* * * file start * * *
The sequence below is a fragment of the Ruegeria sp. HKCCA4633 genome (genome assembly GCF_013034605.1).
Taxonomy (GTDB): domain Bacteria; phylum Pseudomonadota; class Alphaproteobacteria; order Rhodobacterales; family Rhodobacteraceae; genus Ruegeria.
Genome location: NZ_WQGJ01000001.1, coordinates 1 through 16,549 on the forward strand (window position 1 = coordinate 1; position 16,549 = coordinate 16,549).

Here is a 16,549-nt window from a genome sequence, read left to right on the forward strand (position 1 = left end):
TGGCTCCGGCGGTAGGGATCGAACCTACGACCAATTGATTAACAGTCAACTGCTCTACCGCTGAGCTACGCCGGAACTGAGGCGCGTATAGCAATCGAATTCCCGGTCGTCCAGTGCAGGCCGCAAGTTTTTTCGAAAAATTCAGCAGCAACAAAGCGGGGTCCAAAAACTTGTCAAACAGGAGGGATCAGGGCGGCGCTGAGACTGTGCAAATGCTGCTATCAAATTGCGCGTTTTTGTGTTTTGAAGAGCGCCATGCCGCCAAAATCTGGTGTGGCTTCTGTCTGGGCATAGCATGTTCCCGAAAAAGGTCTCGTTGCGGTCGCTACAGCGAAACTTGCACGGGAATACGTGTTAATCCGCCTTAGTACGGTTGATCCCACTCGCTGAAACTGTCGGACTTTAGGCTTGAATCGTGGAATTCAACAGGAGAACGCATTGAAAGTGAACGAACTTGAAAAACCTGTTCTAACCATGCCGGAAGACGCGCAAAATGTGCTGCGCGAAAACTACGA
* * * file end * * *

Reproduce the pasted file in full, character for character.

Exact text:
The sequence below is a fragment of the Ruegeria sp. HKCCA4633 genome (genome assembly GCF_013034605.1).
Taxonomy (GTDB): domain Bacteria; phylum Pseudomonadota; class Alphaproteobacteria; order Rhodobacterales; family Rhodobacteraceae; genus Ruegeria.
Genome location: NZ_WQGJ01000001.1, coordinates 1 through 16,549 on the forward strand (window position 1 = coordinate 1; position 16,549 = coordinate 16,549).

Here is a 16,549-nt window from a genome sequence, read left to right on the forward strand (position 1 = left end):
TGGCTCCGGCGGTAGGGATCGAACCTACGACCAATTGATTAACAGTCAACTGCTCTACCGCTGAGCTACGCCGGAACTGAGGCGCGTATAGCAATCGAATTCCCGGTCGTCCAGTGCAGGCCGCAAGTTTTTTCGAAAAATTCAGCAGCAACAAAGCGGGGTCCAAAAACTTGTCAAACAGGAGGGATCAGGGCGGCGCTGAGACTGTGCAAATGCTGCTATCAAATTGCGCGTTTTTGTGTTTTGAAGAGCGCCATGCCGCCAAAATCTGGTGTGGCTTCTGTCTGGGCATAGCATGTTCCCGAAAAAGGTCTCGTTGCGGTCGCTACAGCGAAACTTGCACGGGAATACGTGTTAATCCGCCTTAGTACGGTTGATCCCACTCGCTGAAACTGTCGGACTTTAGGCTTGAATCGTGGAATTCAACAGGAGAACGCATTGAAAGTGAACGAACTTGAAAAACCTGTTCTAACCATGCCGGAAGACGCGCAAAATGTGCTGCGCGAAAACTACGA